Orange Fungus on a Plant

Written by tyler lacoma
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Orange Fungus on a Plant
Orange fungus can be either rust, slime moulds, or a mushroom growth on a plant. (orange ball growth image by Dave from Fotolia.com)

Gardeners never like to see a fungus on a plant, but there are many different types of fungus and their presence can mean different things depending on the type of fungus and the plant it is infesting. Typically, orange fungi are relegated to wet climates with fairly mild winters, which allow the fungus to infect a plant and spread more easily. Such fungi are dangerous to the health of the plant and should be removed as soon as possible.

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Orange Rust

Orange rust is a type of fungus that infects broadleaved plants, and is the most common type of orange fungus. It is often called, simply, rust, and is prevalent in areas like the northwest U.S. This fungus appears to be a layer of rust-like fuzz or grit spreading on the leaves of plants. It may produce small shoots to create more spores. Rust may also grow on the underside of leaves and the trunks of trees.

Ganoderma

Ganoderma is a type of mushroom that likes to grow at the roots or branches of trees, and can also look like an orange fungus spreading across the bark. This fungus usually inhabits trees that are damaged in some way, and prefers a wet climate. It can be found on many trees, prefers decaying wood. Several types of ganoderma exist, with a wide range of colours, including orange.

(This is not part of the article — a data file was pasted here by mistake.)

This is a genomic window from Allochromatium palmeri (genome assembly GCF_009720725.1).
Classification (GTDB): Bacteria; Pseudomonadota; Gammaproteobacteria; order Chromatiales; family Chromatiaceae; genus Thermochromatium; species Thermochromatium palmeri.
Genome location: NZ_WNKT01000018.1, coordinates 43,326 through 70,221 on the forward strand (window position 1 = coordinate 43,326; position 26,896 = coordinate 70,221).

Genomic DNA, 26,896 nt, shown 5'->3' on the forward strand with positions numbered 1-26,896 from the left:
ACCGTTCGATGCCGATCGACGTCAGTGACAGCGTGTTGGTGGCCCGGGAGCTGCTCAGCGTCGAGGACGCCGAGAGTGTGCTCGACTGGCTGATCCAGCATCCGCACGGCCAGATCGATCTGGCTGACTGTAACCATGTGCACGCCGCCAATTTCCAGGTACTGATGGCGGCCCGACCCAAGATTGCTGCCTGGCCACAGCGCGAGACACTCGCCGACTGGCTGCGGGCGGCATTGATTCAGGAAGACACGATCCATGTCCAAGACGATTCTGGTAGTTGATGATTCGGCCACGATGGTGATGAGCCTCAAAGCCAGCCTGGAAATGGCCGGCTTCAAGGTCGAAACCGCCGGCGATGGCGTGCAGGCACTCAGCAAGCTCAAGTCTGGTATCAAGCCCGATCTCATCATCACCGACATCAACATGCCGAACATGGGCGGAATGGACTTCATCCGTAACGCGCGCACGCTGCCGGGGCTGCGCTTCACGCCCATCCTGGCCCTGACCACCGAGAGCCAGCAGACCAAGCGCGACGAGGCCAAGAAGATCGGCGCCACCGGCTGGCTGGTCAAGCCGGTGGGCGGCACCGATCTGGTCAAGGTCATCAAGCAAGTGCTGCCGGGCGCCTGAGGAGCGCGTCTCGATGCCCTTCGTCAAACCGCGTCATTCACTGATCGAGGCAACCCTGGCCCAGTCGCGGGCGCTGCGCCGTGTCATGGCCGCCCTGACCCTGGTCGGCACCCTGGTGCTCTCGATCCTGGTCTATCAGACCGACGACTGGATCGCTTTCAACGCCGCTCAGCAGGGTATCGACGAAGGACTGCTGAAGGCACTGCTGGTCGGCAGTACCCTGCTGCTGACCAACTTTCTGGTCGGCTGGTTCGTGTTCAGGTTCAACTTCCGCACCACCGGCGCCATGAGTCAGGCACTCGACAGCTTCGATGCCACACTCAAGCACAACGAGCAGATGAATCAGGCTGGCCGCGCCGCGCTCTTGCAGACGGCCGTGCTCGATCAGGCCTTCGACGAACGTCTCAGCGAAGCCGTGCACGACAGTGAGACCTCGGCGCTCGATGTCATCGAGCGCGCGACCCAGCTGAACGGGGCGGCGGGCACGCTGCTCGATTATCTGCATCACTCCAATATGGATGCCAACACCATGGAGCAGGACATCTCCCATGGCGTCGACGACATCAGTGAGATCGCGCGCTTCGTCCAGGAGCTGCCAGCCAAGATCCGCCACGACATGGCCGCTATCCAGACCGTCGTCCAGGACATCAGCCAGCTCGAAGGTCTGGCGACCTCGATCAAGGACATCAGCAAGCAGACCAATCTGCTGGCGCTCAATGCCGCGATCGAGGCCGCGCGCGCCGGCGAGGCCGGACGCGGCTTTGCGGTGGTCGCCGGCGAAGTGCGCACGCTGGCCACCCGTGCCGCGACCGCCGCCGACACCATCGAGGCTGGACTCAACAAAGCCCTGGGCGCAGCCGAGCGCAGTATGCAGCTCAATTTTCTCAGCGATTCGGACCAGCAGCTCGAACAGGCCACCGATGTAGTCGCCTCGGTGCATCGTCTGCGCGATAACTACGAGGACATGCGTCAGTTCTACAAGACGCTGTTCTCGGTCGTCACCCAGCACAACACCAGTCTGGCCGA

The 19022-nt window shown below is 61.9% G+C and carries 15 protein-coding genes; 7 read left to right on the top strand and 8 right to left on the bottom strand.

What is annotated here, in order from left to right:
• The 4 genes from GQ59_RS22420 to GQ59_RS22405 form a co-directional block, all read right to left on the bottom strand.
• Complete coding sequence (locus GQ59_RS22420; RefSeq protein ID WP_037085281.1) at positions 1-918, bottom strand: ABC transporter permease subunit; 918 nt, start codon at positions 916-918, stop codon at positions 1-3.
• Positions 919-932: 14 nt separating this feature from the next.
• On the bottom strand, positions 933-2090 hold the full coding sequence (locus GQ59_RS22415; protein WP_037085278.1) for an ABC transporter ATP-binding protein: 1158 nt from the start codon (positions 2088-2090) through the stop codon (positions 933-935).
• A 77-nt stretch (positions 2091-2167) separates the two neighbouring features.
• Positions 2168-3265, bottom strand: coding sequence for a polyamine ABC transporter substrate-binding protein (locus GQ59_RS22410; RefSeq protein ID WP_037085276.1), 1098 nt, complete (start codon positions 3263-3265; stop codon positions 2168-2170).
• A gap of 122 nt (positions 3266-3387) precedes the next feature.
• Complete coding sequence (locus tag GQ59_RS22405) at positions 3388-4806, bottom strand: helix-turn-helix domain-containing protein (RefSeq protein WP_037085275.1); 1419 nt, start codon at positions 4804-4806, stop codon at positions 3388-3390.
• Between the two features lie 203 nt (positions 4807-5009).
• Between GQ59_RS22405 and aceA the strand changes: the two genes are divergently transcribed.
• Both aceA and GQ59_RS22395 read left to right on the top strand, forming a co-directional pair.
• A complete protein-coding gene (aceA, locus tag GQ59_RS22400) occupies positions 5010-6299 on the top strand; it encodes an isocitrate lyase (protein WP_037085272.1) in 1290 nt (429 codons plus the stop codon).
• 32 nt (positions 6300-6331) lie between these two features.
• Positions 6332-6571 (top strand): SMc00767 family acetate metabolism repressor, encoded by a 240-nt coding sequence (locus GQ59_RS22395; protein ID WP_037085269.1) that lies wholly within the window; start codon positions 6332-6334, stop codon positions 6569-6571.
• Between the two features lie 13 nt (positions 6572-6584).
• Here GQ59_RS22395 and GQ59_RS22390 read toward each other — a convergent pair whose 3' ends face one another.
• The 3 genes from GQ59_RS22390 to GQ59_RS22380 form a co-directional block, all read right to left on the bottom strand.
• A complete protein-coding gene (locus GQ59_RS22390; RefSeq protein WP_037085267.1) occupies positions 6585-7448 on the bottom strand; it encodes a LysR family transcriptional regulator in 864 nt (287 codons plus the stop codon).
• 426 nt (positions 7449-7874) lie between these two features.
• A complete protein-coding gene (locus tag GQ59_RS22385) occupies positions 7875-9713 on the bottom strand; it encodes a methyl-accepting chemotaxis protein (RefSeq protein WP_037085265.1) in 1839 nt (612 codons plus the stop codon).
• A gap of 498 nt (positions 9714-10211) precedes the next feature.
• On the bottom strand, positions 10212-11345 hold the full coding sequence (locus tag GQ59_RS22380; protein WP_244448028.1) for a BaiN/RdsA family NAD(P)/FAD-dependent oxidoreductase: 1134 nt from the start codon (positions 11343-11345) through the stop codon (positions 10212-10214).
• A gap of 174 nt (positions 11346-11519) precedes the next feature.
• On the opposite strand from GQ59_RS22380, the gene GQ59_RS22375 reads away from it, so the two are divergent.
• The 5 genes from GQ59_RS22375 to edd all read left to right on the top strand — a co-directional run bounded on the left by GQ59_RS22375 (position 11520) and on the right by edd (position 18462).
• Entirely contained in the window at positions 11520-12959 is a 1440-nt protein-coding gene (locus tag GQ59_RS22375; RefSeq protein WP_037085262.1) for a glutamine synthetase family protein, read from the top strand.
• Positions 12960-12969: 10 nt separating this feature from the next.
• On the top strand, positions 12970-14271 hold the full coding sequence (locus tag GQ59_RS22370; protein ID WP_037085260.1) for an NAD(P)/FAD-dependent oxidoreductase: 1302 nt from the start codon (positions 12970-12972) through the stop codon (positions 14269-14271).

Effects

Rust will not immediately kill a plant, but the fungus does quickly weaken the plant it grows on. Shoots infected with rust are unlikely to produce new leaves, and plants with rust problems will probably not flower. As the fungus spreads the leaves yellow and die, and the entire plant weakens. Any new growth is likely to be weak and easily destroyed. If the fungus grows enough, it can kill the plant. Ganoderma, including the orange kind, is a symptom of rot and means there are usually permanent problems with the tree, especially when they grow near roots.

Treatment

If a plant is infected with rust, it should be removed from other plants in the area immediately. If only a small section is infected, growers can cut that section off and dispose of it. Rust should never be mixed in with compost or any type of fertiliser. A fungicide can help protect nearby plants from infection. Ganoderma is probably a permanent condition, but growers can dress any wounds of nearby trees to keep the mushroom from spreading.

Slime Molds

Slime moulds are funguslike growth that occur in wet climates and are often found in the bark of trees or in grass and soil. They tend to be bright colours like white or orange, but they are not necessarily harmful. Slime moulds rarely feed on plants themselves, preferring to eat bacteria that grow in wet areas. Most slime moulds eventually dry out and die as the seasons change.

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